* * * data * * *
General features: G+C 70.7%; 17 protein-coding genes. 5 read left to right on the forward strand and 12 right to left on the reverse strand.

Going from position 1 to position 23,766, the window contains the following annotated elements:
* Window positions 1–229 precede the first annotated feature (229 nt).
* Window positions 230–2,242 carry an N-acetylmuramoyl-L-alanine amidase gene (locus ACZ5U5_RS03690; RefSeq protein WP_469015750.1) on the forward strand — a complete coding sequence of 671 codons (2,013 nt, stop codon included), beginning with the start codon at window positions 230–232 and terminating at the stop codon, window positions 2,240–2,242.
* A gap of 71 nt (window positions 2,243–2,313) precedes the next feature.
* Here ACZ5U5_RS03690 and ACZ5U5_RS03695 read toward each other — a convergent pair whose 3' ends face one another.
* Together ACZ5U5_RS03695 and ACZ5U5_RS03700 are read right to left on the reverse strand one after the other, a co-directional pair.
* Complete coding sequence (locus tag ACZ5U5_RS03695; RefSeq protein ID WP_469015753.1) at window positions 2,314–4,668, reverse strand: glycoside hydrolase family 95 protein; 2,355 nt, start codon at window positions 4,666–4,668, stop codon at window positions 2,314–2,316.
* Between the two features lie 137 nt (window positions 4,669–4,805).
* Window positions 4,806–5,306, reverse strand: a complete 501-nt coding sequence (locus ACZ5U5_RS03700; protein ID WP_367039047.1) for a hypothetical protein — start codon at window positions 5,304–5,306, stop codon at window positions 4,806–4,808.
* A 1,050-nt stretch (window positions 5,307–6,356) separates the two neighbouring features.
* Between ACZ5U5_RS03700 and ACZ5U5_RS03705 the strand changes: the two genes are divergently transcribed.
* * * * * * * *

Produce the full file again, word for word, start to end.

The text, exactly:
General features: G+C 70.7%; 17 protein-coding genes. 5 read left to right on the forward strand and 12 right to left on the reverse strand.

Going from position 1 to position 23,766, the window contains the following annotated elements:
* Window positions 1–229 precede the first annotated feature (229 nt).
* Window positions 230–2,242 carry an N-acetylmuramoyl-L-alanine amidase gene (locus ACZ5U5_RS03690; RefSeq protein WP_469015750.1) on the forward strand — a complete coding sequence of 671 codons (2,013 nt, stop codon included), beginning with the start codon at window positions 230–232 and terminating at the stop codon, window positions 2,240–2,242.
* A gap of 71 nt (window positions 2,243–2,313) precedes the next feature.
* Here ACZ5U5_RS03690 and ACZ5U5_RS03695 read toward each other — a convergent pair whose 3' ends face one another.
* Together ACZ5U5_RS03695 and ACZ5U5_RS03700 are read right to left on the reverse strand one after the other, a co-directional pair.
* Complete coding sequence (locus tag ACZ5U5_RS03695; RefSeq protein ID WP_469015753.1) at window positions 2,314–4,668, reverse strand: glycoside hydrolase family 95 protein; 2,355 nt, start codon at window positions 4,666–4,668, stop codon at window positions 2,314–2,316.
* Between the two features lie 137 nt (window positions 4,669–4,805).
* Window positions 4,806–5,306, reverse strand: a complete 501-nt coding sequence (locus ACZ5U5_RS03700; protein ID WP_367039047.1) for a hypothetical protein — start codon at window positions 5,304–5,306, stop codon at window positions 4,806–4,808.
* A 1,050-nt stretch (window positions 5,307–6,356) separates the two neighbouring features.
* Between ACZ5U5_RS03700 and ACZ5U5_RS03705 the strand changes: the two genes are divergently transcribed.